Predictions of growth are not new, and neither is the idea of a network of cities. However, growth and development are now altering the United States at such a scale and pace that the "mega" concept is making its way into the mainstream of urban development and public policy.

Continue Reading

Major Changes to Way We Think, Plan must Be Made Now to Avoid a Sprawling Suburb

May 4, 2008

As published in The Arizona Republic: Viewpoints by Grady Gammage and Rob Melnick

As Arizona boosters like to point out, people "vote with their feet." In that election, more have come to Arizona than have been leaving. But a lot do leave.

For many, Arizona is a desert encampment: a good place to make money so you can afford to move on. For others, it is a sunny place to retire. But long-term commitment to this place has not been an Arizona norm.

Continue Reading

Arizona Must Think Like a Nation for it to Fulfill Promise of the Sun Corridor

May 4, 2008

As published in Arizona Republic: Viewpoints by Michael M. Crow, Arizona State University President
Twenty "megapolitan" areas with potential equivalent to the richest foreign countries are emerging in our nation. Arizona, with its natural assets, spirit of free enterprise and open culture is home to one of these, the Sun Corridor. These vast regions' competitiveness will drive massive economic and social opportunities.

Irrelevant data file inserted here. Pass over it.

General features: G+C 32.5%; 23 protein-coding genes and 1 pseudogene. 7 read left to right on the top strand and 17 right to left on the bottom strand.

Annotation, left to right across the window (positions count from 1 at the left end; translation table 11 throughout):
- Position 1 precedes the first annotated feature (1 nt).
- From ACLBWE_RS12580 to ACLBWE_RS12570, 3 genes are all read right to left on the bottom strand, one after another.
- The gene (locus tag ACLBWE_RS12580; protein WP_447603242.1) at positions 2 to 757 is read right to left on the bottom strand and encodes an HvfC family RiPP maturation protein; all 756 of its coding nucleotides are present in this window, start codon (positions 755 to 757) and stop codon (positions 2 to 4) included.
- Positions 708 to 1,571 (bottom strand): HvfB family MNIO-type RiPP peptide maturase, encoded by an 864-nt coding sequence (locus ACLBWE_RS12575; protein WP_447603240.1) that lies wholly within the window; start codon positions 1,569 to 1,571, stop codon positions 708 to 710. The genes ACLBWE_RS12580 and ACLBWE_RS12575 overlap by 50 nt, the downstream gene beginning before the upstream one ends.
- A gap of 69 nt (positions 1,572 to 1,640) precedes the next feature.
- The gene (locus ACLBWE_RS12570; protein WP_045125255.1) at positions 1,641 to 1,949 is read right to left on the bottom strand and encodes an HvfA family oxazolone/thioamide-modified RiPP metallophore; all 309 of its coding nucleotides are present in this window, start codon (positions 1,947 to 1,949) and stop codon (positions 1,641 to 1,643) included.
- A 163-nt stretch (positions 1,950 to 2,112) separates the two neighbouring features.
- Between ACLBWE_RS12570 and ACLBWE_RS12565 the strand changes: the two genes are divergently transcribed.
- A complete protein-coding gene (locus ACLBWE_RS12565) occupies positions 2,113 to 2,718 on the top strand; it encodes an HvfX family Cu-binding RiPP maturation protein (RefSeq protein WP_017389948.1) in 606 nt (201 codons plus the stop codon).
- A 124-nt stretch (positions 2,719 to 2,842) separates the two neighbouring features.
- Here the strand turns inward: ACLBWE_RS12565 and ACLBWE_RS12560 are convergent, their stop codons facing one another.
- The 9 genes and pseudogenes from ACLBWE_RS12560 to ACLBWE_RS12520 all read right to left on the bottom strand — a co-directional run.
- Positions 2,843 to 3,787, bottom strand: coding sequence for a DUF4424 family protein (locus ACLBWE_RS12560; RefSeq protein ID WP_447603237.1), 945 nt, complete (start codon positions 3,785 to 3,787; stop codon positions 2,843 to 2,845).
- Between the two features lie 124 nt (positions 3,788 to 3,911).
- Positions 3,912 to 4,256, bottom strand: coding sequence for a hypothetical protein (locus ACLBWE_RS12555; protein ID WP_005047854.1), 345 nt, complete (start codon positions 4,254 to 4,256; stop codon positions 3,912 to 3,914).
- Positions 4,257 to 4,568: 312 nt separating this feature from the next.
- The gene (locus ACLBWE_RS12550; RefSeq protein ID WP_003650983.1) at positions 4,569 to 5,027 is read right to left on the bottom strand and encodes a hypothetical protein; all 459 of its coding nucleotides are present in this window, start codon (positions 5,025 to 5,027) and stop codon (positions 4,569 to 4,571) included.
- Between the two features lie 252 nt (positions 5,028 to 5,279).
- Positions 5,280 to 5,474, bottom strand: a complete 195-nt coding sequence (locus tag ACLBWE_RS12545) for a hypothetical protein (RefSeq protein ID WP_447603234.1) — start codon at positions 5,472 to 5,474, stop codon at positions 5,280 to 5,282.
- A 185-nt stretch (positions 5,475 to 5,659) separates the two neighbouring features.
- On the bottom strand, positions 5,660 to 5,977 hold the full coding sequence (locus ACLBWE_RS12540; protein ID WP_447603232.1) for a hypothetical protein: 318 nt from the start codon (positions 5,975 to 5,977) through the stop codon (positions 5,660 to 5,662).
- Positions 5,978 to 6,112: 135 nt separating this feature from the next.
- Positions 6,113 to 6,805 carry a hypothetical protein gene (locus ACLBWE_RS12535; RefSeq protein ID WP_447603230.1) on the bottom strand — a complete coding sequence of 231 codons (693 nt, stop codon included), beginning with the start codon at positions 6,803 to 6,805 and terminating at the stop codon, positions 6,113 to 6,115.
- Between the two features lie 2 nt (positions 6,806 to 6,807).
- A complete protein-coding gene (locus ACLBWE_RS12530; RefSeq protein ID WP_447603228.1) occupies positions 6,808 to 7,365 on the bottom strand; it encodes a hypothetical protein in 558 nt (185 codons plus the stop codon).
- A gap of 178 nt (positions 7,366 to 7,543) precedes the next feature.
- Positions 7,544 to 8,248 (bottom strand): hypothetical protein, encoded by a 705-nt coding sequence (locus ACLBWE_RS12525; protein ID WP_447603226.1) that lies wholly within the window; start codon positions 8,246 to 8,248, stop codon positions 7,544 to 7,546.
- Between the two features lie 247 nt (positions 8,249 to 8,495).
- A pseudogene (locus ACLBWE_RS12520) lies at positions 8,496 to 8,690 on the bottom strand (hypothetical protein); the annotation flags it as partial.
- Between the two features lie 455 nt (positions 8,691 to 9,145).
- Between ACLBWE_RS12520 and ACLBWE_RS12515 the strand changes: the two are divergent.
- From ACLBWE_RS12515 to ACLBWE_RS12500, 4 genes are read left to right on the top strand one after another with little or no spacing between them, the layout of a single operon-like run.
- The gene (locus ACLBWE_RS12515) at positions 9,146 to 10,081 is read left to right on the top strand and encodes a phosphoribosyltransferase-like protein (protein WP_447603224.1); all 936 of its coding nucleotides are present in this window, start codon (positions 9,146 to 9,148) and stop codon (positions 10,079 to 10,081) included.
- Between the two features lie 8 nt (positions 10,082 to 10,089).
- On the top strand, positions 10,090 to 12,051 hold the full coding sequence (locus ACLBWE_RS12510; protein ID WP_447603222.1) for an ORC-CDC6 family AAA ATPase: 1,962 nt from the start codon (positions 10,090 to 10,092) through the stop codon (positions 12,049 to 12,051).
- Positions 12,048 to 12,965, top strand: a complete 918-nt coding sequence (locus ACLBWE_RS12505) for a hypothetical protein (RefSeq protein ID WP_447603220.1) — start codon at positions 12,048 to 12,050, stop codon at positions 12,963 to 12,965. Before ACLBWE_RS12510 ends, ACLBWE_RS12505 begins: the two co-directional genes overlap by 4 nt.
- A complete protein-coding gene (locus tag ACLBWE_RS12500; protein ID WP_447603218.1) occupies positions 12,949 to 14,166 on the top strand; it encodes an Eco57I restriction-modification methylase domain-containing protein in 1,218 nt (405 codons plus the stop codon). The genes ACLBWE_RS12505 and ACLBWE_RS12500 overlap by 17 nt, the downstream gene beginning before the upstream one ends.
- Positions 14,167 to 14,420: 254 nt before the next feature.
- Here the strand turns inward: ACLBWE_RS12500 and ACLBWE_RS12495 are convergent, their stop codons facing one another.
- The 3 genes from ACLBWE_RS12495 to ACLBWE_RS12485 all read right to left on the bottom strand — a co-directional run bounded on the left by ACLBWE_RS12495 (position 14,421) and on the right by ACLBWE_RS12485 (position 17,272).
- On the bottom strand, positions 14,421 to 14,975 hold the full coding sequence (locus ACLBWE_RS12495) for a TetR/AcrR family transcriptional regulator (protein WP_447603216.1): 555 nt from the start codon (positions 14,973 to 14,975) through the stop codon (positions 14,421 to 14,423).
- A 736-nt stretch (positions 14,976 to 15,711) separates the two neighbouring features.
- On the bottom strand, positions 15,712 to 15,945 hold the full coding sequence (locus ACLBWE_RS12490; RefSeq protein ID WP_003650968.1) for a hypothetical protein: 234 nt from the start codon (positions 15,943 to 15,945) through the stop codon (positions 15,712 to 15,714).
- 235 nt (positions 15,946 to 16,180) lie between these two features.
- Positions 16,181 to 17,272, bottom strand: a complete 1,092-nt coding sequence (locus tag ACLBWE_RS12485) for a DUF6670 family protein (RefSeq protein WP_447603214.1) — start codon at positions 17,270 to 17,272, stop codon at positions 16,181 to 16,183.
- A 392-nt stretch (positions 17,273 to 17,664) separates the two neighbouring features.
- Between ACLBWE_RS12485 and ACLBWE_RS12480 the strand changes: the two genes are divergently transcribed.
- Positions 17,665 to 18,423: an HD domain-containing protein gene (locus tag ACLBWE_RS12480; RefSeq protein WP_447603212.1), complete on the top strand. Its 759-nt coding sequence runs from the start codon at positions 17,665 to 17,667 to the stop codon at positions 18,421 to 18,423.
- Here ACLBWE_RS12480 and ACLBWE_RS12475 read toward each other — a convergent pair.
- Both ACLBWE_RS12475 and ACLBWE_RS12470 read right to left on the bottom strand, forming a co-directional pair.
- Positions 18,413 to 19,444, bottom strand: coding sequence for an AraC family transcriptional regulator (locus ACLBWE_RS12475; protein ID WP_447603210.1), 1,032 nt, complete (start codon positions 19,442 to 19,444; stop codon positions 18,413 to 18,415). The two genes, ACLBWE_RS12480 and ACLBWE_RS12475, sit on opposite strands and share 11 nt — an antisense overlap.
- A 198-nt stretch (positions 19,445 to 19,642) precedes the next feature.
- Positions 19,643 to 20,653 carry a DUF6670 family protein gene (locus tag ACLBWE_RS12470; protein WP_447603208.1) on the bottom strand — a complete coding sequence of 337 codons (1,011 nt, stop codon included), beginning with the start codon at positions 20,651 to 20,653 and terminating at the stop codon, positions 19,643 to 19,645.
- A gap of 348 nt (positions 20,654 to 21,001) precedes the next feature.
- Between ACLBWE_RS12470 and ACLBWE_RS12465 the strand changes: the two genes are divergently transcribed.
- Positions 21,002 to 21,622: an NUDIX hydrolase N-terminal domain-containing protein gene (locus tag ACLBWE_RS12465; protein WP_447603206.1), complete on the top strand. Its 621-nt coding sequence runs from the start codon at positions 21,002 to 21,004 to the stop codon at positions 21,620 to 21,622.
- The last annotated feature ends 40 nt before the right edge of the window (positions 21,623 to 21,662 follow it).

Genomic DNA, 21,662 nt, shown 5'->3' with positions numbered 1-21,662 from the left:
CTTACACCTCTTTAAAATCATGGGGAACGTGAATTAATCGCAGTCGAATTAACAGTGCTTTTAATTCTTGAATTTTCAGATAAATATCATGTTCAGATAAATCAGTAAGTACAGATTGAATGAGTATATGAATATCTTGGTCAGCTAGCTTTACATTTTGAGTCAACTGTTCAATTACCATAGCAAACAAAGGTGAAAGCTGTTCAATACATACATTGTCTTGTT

Continue Reading

Related Story: Helping Phoenix Achieve Sustainability in Uncertain Times

April 30, 2008

What can we do to live sustainably in an uncertain world? Here, in a desert city averaging eight inches of rainfall annually yet carpeted with golf courses and dotted with swimming pools, it is an especially relevant question. Unfortunately, Phoenix’s tangle of laws, rights and agreements, which range from individual wells to regional compacts, also make it a difficult one to answer. Add global climate change to the equation and you have a recipe for policy paralysis.

Breaking that paralysis means finding ways to make decisions under uncertainty. It sounds painfully difficult, but perhaps there is a common-sense approach that could get the valley on the right track right now. All it requires is balancing the budget and hedging our bets.

“I think businesspeople shake their heads at this because, who doesn’t understand the need to manage your stock portfolio in the face of an uncertain economy?” says Patricia Gober, co-director of Decision Center for a Desert City. “Businesses do that. Individuals do that. Why shouldn’t we do it with natural resources?”

People live with uncertainty every day. Some live within their means, saving for the future, while others max out their credit cards. Phoenix, unfortunately, falls into the latter category, living the lush life off non-Arizona water. One major step in the right direction, then, might be to cut up the proverbial credit cards and become a desert city again.

It might not be as hard as it sounds.